Gatlinburg Police Department welcomes new K-9 to force

.—The Gatlinburg Police Department has unveiled its newest addition to its force.

New K-9 unit Kylo joined the ranks of the Police Department on his first birthday, which was November 23, and is handled by Officer Bryce Pickens. Kylo is newest of two K-9 units in the force, joining Aura, who came on board with the Police Department in July 2019.

Kylo, which is a Belgium Malinois breed, passed all of his certifications on November 5 and has law enforcement in his blood. His parents are also K-9 working dogs and serve a local sheriff’s office in Kentucky. Pickens identified Kylo through PDK9, based out of McCreary County, Kentucky and purchased the dog and began to train him to join the force. IMG_7832

The Gatlinburg Police Department uses K-9 units for discovering narcotics and tracking missing persons.

“Kylo is trained in narcotics detection and can be used out on the street or in the school systems if there is a suspicion of drugs,” Pickens said. “He has also started tracking, so if we were to have a missing child or a missing person, he can pick up the scent and we can use him to track and utilize him to put us on the right track, instead of having 10 or 15 people out searching.”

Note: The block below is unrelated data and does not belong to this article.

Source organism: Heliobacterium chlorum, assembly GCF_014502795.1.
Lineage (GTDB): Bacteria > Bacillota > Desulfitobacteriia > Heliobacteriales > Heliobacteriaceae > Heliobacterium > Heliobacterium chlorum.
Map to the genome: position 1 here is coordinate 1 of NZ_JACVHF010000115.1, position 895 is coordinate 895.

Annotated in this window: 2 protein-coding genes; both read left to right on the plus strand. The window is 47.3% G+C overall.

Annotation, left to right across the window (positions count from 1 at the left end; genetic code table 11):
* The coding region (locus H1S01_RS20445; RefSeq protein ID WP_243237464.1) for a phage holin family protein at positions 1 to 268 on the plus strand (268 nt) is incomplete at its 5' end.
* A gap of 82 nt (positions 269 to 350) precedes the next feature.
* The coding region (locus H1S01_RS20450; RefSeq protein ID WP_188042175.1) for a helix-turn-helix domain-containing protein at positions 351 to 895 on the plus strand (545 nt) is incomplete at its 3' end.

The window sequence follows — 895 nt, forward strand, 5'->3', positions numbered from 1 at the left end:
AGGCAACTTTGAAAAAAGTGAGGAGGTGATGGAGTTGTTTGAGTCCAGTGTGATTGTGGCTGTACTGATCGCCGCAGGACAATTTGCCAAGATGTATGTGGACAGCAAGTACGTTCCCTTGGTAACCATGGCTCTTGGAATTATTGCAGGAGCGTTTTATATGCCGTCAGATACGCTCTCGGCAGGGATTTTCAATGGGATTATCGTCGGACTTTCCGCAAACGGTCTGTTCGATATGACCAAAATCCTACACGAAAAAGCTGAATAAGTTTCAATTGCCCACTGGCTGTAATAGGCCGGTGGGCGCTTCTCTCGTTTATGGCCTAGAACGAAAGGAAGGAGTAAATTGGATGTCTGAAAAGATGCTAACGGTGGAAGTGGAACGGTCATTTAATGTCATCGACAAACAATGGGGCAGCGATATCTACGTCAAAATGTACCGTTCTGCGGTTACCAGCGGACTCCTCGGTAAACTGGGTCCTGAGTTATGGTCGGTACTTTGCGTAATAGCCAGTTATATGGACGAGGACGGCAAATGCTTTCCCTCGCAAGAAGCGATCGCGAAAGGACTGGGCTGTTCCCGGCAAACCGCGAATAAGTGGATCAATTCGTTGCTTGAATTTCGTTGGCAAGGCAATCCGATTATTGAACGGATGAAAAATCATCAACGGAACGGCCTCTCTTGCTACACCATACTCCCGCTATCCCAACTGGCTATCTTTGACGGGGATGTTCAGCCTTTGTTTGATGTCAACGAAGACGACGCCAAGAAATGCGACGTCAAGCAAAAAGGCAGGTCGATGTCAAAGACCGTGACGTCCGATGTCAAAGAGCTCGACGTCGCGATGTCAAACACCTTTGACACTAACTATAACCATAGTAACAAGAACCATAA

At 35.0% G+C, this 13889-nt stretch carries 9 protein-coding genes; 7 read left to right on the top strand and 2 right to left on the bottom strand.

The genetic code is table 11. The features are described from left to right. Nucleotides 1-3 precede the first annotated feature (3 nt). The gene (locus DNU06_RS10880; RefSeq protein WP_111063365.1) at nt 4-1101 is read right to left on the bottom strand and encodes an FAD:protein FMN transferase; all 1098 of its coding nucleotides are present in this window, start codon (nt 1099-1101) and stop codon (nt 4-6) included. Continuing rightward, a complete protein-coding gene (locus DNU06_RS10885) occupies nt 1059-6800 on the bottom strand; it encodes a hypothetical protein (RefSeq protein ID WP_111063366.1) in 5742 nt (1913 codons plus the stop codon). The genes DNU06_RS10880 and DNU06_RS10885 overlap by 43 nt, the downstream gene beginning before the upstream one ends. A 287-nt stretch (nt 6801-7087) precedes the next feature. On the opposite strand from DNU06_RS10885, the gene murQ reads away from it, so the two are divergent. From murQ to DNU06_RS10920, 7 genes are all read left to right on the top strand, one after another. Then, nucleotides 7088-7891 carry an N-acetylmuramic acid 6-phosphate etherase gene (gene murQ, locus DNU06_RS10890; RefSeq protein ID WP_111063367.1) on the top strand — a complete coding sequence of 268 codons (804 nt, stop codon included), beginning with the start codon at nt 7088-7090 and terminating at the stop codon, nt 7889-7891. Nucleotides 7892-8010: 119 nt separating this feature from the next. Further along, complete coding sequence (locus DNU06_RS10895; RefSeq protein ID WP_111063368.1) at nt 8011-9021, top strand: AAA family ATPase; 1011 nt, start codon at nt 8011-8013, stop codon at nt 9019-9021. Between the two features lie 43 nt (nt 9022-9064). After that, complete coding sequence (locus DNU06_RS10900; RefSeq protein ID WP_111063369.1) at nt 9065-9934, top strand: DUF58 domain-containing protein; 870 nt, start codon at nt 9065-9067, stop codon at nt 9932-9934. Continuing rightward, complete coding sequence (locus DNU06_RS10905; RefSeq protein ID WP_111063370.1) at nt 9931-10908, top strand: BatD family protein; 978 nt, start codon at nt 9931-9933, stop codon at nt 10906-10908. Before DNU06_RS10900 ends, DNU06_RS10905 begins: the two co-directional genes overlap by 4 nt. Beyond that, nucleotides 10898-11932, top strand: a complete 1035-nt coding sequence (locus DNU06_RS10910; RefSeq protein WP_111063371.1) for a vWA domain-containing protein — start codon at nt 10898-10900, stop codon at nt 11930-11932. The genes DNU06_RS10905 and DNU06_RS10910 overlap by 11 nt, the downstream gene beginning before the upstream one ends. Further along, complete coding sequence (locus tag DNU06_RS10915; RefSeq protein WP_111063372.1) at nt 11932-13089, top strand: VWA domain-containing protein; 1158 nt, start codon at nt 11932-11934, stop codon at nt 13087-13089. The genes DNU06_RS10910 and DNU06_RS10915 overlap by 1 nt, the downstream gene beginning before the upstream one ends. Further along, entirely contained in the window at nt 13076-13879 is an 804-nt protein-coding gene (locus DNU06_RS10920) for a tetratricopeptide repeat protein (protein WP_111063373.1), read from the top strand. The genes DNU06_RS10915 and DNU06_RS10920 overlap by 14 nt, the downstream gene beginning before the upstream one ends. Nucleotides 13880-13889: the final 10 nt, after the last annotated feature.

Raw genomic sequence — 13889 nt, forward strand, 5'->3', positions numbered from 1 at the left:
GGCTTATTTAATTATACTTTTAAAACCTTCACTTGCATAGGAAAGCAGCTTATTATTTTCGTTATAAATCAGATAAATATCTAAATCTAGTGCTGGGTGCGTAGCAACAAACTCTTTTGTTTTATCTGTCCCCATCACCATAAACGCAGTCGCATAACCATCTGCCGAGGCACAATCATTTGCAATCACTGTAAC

With Kylo joining Aura on the Gatlinburg Police force, having two K-9 units on the force will now make one available at all hours.

“Having Kylo with Aura gives us two dogs so now we don’t have to keep someone on call constantly,” Gatlinburg Police Chief Randy Brackins said. “It makes it a lot easier now for our officers to get out and enjoy their time off and we always now have one close by on the night shift that we can utilize if we need one here in the City.”

Aside from being a working patrol dog, the use of K-9s such as Kylo also provide companionship for the officers.

“It’s awesome to have K-9s with us in the department,” Brackins said. “Everyone loves dogs. K-9s are good the Department and the officers. The officers enjoy the companionship and the close working relationship they have with their dogs.”

The use of the dogs on patrol also helps create a bond, which Pickens said he started almost to form immediately after acquiring Kylo.

“Kylo is like a part of my family,” Pickens said. “When I first got him, I worked on making a bod with him where he will work better for me. At first, it was a ton of playing around and giving belly rubs like you would a normal dog. Now we have a special bond.“On these late nights when there is not as much going on, it’s not as lonely out there,” Pickens said “I have got someone I can get out and play with.”

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